3. get well for Christmas!

    Interesting you should mention your love of distopia (антиутопия) in the same post as Ilf&Petrov's American odyssey. Zamyatin is often credited as the creator of the genre (We/Mы). But, I think, the real credit should go to Vladimir Odoyevsky, a younger contemporary of Pushkin, for his short story "Город без имени" (Russian text here: which was inspired by a North American travelogue by Humboldt.

    "Одноэтажная Америка" has become a classic for Russian journalists working abroad. But early 20th century also gave non-fiction by Gorky, Mayakovsky and Boris Pilnyak. I especially recommend Pilnyak's 'Okay, an American novel'.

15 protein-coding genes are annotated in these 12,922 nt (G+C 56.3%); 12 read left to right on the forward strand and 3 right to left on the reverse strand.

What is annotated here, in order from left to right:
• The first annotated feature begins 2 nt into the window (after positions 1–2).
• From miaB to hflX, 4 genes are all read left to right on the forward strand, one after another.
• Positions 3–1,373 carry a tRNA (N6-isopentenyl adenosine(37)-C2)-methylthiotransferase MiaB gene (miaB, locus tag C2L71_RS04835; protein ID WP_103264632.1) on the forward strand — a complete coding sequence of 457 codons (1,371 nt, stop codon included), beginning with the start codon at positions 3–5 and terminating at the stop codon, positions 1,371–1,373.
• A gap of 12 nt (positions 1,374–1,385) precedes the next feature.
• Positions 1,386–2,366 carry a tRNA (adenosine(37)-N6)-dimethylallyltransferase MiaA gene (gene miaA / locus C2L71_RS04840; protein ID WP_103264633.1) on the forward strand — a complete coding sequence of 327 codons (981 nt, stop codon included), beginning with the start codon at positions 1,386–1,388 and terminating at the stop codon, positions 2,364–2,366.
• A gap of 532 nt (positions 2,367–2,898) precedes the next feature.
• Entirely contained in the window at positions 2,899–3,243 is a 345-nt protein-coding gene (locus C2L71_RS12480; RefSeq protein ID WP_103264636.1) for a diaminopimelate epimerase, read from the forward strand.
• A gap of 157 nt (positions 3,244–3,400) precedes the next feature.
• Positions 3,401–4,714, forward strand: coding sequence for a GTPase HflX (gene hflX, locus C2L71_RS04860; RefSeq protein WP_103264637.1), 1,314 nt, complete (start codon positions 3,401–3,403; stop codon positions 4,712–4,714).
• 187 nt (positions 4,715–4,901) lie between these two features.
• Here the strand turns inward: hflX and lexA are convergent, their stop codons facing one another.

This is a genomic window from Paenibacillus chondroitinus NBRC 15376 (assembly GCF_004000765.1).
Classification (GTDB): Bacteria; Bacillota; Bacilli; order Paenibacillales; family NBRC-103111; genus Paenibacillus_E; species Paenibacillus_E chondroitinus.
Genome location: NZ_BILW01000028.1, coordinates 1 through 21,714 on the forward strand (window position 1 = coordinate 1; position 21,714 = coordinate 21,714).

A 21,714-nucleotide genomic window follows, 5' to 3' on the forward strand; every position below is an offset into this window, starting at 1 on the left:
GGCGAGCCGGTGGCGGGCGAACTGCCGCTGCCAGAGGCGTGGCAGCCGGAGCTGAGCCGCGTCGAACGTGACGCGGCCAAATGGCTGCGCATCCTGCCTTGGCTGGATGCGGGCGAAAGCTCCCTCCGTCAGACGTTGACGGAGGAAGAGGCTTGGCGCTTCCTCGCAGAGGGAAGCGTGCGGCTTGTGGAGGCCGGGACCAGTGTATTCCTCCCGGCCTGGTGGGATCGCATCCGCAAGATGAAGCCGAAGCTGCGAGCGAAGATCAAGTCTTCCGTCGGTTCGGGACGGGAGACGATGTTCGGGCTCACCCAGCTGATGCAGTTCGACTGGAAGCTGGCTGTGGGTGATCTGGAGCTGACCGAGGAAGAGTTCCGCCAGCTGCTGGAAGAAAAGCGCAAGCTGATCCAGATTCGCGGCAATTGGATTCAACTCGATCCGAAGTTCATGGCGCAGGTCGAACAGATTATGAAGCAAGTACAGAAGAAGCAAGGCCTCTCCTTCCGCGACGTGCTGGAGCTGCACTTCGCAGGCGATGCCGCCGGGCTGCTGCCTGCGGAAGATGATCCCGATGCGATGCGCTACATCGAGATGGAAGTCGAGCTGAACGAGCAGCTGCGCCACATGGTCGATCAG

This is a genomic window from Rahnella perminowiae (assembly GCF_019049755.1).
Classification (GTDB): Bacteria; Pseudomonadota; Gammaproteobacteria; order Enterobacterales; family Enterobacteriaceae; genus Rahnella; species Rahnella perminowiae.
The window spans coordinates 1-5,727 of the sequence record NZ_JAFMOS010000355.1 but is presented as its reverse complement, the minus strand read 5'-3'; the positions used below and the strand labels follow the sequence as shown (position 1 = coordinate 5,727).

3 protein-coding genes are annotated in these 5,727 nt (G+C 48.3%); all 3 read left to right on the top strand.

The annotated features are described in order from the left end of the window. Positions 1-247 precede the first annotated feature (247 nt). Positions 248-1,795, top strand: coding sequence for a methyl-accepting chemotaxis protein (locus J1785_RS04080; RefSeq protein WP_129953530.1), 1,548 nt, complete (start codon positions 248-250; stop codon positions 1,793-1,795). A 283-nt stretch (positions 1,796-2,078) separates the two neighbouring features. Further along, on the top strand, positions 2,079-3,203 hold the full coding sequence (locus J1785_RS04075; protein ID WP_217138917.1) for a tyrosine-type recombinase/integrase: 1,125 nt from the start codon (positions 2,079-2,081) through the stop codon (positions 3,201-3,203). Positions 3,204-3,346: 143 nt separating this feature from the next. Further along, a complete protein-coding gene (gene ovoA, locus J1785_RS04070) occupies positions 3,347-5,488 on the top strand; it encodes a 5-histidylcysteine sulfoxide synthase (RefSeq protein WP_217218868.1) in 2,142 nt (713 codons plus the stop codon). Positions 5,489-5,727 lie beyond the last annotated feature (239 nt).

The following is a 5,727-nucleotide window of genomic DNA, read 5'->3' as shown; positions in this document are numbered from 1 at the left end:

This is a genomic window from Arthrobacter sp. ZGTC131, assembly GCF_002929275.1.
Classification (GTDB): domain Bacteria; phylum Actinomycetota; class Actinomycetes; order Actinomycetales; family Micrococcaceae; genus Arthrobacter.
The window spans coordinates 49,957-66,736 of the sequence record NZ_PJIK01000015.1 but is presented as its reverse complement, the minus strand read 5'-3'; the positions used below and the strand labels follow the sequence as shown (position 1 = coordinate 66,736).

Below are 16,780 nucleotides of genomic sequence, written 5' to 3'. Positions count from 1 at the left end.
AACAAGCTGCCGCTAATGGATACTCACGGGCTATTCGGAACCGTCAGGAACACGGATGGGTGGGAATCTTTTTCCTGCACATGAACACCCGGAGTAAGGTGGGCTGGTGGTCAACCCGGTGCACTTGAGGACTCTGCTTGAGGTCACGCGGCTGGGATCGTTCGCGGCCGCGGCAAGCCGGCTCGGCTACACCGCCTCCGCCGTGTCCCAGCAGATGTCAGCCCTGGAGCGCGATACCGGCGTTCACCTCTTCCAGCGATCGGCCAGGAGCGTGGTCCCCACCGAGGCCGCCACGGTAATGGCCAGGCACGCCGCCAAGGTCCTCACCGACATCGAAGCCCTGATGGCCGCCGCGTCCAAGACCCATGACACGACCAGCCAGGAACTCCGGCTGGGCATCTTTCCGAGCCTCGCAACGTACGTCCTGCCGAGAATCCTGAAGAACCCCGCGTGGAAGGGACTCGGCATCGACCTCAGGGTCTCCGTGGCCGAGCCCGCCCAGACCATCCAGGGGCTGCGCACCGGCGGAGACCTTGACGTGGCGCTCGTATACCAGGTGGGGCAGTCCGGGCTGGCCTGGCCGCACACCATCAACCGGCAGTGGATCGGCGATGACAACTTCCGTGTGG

It also struck me that the Russian-American travel writings have all but died with the end of the Soviet Union. Arthur Miller wrote 'In Russia' in the 60-s noting the similarities between the Russians (Soviets) and the Americans, Boris Strelnikov and Vassily Peskov wrote 'Земля за океаном' during the Brezhnev-Nixon detente. Hedrick Smith wrote 'The Russians' and 'The New Russians' roughly at the same time. But have we seen anything of the same caliber in the past 20 years? I admire Sheila Fitzpatrick's articles, but they are not the same as exploring the soul of a nation through travel?

  4. Thanks to all of you for the comments!

    @Languagehat: I'm glad to hear that Clair has a similar feel to it. I'll have to look for her!

    @Anonymous: Thank you for reminding me of this series!

    @Alexander: Thank you for the kind wishes. I am feeling much better, thank you, but would love to stop coughing!